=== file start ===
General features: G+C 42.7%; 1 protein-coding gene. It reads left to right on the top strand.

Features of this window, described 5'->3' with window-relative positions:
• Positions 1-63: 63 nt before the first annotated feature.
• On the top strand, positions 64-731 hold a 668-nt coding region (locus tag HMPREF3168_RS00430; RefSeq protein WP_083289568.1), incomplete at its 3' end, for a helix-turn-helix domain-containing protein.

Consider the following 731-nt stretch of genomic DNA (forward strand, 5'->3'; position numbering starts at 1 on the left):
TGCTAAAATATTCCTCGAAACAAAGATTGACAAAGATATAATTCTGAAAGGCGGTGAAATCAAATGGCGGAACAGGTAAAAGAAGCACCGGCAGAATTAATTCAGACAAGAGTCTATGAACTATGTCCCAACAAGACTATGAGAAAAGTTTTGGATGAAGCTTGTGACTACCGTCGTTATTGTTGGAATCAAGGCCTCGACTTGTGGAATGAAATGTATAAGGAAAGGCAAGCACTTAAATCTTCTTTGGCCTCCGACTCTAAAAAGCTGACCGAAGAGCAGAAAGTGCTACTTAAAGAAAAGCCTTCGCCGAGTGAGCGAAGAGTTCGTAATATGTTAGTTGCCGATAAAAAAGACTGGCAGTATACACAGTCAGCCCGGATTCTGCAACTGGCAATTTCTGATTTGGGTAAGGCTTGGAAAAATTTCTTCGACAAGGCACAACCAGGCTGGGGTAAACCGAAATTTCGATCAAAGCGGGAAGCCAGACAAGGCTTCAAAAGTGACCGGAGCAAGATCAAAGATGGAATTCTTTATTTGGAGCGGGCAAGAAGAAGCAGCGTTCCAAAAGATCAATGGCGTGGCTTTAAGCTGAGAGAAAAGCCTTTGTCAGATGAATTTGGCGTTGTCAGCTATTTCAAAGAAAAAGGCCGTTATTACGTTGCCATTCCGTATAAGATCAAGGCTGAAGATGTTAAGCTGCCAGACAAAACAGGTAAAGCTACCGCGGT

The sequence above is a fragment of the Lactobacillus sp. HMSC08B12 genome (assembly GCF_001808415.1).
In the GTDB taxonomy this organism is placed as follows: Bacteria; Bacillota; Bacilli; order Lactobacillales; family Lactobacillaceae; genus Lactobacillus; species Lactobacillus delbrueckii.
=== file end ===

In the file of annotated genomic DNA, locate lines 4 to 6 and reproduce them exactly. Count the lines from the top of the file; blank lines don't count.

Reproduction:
• On the top strand, positions 64-731 hold a 668-nt coding region (locus tag HMPREF3168_RS00430; RefSeq protein WP_083289568.1), incomplete at its 3' end, for a helix-turn-helix domain-containing protein.

Consider the following 731-nt stretch of genomic DNA (forward strand, 5'->3'; position numbering starts at 1 on the left):
TGCTAAAATATTCCTCGAAACAAAGATTGACAAAGATATAATTCTGAAAGGCGGTGAAATCAAATGGCGGAACAGGTAAAAGAAGCACCGGCAGAATTAATTCAGACAAGAGTCTATGAACTATGTCCCAACAAGACTATGAGAAAAGTTTTGGATGAAGCTTGTGACTACCGTCGTTATTGTTGGAATCAAGGCCTCGACTTGTGGAATGAAATGTATAAGGAAAGGCAAGCACTTAAATCTTCTTTGGCCTCCGACTCTAAAAAGCTGACCGAAGAGCAGAAAGTGCTACTTAAAGAAAAGCCTTCGCCGAGTGAGCGAAGAGTTCGTAATATGTTAGTTGCCGATAAAAAAGACTGGCAGTATACACAGTCAGCCCGGATTCTGCAACTGGCAATTTCTGATTTGGGTAAGGCTTGGAAAAATTTCTTCGACAAGGCACAACCAGGCTGGGGTAAACCGAAATTTCGATCAAAGCGGGAAGCCAGACAAGGCTTCAAAAGTGACCGGAGCAAGATCAAAGATGGAATTCTTTATTTGGAGCGGGCAAGAAGAAGCAGCGTTCCAAAAGATCAATGGCGTGGCTTTAAGCTGAGAGAAAAGCCTTTGTCAGATGAATTTGGCGTTGTCAGCTATTTCAAAGAAAAAGGCCGTTATTACGTTGCCATTCCGTATAAGATCAAGGCTGAAGATGTTAAGCTGCCAGACAAAACAGGTAAAGCTACCGCGGT